Isaac Don Levine

Wednesday, August 14, 1963

This episode is from the WNYC archives. It may contain language which is no longer politically or socially appropriate.

From card catalog: Isaac Don Levine, journalist on Soviet affairs, author of "Mind of An Assasin," talks about censorship of press in USSR.

Levine talks about being a reporter in Russia. The conditions under which foreign correspondents live are those approximating captives. The food problem being what it is, foreign correspondents with families get their food imported from Finland; flow of information. Recounts anecdotes of his time in Russia as a tourist. Story of Lazar Kaganovich's mysterious death in 1962 (?) (Wikipedia says Kaganovich didn't die until 1991). Mentions many Russian figures by name and reputation.

Audio courtesy of the NYC Municipal Archives WNYC Collection

WNYC archives id: 70484
Municipal archives id: T592


Isaac Don Levine


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About Overseas Press Club

Comprised of both speeches and question-answer sessions, this news program brings together foreign correspondents and public figures from culture and politics.

The Overseas Press Club (1940-1967) contains voices from the past that help us understand their time and place in history. What sets these talks apart from others like them is the presence of a live audience of foreign correspondents — reporters with international perspectives and questions. The resulting sessions have a distinctly different dynamic than would those with an audience of American journalists of the period.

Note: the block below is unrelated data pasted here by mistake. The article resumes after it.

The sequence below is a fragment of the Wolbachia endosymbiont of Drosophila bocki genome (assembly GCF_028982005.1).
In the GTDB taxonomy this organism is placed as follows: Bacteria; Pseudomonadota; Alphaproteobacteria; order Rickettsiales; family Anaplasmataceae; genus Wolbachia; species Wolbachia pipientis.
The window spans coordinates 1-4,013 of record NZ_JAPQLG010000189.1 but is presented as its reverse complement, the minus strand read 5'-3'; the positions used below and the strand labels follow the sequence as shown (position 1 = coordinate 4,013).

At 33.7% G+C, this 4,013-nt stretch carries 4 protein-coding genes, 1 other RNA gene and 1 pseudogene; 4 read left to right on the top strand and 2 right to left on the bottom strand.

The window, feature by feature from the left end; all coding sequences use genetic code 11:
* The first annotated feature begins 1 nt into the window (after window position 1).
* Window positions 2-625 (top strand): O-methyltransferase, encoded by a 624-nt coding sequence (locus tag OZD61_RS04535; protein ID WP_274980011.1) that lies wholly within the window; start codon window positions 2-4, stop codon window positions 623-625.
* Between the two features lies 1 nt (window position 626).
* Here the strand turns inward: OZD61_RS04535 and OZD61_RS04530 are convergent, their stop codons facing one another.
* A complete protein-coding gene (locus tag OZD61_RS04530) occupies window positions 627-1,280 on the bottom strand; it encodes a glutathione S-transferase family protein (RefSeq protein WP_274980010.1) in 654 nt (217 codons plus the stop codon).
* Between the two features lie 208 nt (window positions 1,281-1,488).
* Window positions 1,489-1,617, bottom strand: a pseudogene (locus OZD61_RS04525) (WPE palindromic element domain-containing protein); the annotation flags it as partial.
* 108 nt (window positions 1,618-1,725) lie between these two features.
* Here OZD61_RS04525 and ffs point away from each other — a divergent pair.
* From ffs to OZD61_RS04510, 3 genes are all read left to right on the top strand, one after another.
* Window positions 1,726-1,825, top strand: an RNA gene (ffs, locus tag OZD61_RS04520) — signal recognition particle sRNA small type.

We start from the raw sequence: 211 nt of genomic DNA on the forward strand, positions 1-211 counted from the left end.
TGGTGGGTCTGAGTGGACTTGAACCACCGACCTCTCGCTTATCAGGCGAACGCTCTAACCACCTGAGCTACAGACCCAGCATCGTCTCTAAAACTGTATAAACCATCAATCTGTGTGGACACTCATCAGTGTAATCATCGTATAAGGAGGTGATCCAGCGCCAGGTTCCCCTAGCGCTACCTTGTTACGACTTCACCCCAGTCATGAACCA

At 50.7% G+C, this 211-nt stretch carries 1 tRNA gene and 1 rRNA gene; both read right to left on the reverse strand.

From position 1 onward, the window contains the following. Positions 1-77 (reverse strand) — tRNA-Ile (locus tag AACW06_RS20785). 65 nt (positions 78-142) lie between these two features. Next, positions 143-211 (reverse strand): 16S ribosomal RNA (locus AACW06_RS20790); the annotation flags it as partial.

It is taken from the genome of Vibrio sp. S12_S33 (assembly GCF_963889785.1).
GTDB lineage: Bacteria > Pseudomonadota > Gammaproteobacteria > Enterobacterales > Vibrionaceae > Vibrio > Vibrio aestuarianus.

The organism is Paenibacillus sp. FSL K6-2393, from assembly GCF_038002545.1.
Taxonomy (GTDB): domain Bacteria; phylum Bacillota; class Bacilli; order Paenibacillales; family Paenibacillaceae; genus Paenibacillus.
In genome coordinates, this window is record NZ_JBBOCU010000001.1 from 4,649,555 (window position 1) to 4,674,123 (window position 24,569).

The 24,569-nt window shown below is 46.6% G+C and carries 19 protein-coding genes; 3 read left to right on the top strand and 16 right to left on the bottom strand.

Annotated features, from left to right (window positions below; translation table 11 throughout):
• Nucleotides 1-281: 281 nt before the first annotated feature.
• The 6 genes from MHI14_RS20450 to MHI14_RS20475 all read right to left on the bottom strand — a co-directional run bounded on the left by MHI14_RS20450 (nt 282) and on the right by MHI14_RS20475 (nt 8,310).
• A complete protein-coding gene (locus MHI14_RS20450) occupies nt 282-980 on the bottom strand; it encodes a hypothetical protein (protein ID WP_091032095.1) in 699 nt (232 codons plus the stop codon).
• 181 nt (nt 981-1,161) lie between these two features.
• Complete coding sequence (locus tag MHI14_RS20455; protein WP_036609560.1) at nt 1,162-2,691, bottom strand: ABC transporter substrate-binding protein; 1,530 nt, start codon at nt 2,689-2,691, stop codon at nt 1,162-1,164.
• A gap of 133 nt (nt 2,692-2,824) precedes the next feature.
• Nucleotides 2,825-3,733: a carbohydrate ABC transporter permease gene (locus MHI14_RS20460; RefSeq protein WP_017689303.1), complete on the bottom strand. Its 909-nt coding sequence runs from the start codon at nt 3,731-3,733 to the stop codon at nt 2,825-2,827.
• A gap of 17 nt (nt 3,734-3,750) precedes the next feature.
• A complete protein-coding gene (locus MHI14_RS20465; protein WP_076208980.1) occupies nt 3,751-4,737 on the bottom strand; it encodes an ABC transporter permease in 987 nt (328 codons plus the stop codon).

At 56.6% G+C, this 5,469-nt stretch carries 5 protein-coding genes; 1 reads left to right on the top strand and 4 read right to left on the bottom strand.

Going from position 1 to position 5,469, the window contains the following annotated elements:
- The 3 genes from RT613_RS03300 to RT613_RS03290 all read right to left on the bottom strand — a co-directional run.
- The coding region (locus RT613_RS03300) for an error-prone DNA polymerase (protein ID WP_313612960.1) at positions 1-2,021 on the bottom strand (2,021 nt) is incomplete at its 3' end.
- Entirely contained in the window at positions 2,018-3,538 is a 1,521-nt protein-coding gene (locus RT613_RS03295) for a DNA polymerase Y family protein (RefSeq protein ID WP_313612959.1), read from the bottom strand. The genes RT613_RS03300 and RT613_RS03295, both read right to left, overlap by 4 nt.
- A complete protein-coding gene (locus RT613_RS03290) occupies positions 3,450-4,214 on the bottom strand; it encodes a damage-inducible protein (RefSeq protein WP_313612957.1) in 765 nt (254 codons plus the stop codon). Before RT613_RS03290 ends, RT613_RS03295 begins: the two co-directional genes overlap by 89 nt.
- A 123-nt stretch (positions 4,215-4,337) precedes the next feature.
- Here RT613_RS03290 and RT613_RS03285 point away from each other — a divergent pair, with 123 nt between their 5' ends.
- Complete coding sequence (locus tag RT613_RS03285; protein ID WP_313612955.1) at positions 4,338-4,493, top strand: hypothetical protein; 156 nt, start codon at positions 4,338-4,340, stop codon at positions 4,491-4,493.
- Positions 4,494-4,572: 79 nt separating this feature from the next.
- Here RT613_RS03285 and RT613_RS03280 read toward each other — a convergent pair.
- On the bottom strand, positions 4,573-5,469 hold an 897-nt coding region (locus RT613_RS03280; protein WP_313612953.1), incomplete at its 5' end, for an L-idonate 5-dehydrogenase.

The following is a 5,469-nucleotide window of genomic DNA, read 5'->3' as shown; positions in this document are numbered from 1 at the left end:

Speakers include the German writer Günter Grass talking about his fascination with American prize fighters; a fiery young LeRoi Jones (later known as Amiri Baraka) telling his audience "where it’s at with Mr. Charlie"; James Farmer on the civil rights movement and where it should be going; David Halberstam on the trials of covering the war in Vietnam; Josephine Baker on the focus of her later years, her adopted children; and Herman Kahn on being pushed to the nuclear edge.  Other notable speakers include the actor Alec Guinness, Richard Nixon, and a gaggle of early female pilots competing in the air race known as the Angel Derby. 

With presentations ranging from rambunctious and spirited to contentious and political, this collection provides invaluable access to the language and nomenclature of America's burgeoning global culture.


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